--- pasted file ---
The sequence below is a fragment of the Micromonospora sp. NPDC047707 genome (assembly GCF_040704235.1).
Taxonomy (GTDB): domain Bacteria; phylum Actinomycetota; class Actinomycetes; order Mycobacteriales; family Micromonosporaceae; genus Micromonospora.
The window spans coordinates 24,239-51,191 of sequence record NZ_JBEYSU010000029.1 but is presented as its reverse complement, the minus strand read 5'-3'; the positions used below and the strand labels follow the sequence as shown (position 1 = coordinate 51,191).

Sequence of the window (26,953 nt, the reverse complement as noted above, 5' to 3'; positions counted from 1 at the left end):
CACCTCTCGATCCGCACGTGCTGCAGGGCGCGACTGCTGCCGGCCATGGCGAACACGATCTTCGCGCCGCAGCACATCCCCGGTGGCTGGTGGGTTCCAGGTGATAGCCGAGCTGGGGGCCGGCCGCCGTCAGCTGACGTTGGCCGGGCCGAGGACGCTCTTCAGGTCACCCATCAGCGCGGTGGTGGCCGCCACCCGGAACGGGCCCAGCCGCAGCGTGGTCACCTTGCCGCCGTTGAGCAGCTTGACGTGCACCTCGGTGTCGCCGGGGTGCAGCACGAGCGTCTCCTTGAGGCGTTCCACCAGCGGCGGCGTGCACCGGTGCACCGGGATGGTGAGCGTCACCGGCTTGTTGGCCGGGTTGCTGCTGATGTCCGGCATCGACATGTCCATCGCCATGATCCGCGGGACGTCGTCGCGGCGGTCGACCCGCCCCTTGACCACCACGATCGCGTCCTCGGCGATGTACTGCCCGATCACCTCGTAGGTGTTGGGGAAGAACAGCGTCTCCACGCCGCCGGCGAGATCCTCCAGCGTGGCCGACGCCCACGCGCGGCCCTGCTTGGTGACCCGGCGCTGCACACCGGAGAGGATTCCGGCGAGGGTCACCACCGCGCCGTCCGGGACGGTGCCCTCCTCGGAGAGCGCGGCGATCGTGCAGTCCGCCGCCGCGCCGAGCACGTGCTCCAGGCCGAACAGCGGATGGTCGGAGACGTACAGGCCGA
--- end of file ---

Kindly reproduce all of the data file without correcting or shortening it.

The sequence below is a fragment of the Micromonospora sp. NPDC047707 genome (assembly GCF_040704235.1).
Taxonomy (GTDB): domain Bacteria; phylum Actinomycetota; class Actinomycetes; order Mycobacteriales; family Micromonosporaceae; genus Micromonospora.
The window spans coordinates 24,239-51,191 of sequence record NZ_JBEYSU010000029.1 but is presented as its reverse complement, the minus strand read 5'-3'; the positions used below and the strand labels follow the sequence as shown (position 1 = coordinate 51,191).

Sequence of the window (26,953 nt, the reverse complement as noted above, 5' to 3'; positions counted from 1 at the left end):
CACCTCTCGATCCGCACGTGCTGCAGGGCGCGACTGCTGCCGGCCATGGCGAACACGATCTTCGCGCCGCAGCACATCCCCGGTGGCTGGTGGGTTCCAGGTGATAGCCGAGCTGGGGGCCGGCCGCCGTCAGCTGACGTTGGCCGGGCCGAGGACGCTCTTCAGGTCACCCATCAGCGCGGTGGTGGCCGCCACCCGGAACGGGCCCAGCCGCAGCGTGGTCACCTTGCCGCCGTTGAGCAGCTTGACGTGCACCTCGGTGTCGCCGGGGTGCAGCACGAGCGTCTCCTTGAGGCGTTCCACCAGCGGCGGCGTGCACCGGTGCACCGGGATGGTGAGCGTCACCGGCTTGTTGGCCGGGTTGCTGCTGATGTCCGGCATCGACATGTCCATCGCCATGATCCGCGGGACGTCGTCGCGGCGGTCGACCCGCCCCTTGACCACCACGATCGCGTCCTCGGCGATGTACTGCCCGATCACCTCGTAGGTGTTGGGGAAGAACAGCGTCTCCACGCCGCCGGCGAGATCCTCCAGCGTGGCCGACGCCCACGCGCGGCCCTGCTTGGTGACCCGGCGCTGCACACCGGAGAGGATTCCGGCGAGGGTCACCACCGCGCCGTCCGGGACGGTGCCCTCCTCGGAGAGCGCGGCGATCGTGCAGTCCGCCGCCGCGCCGAGCACGTGCTCCAGGCCGAACAGCGGATGGTCGGAGACGTACAGGCCGA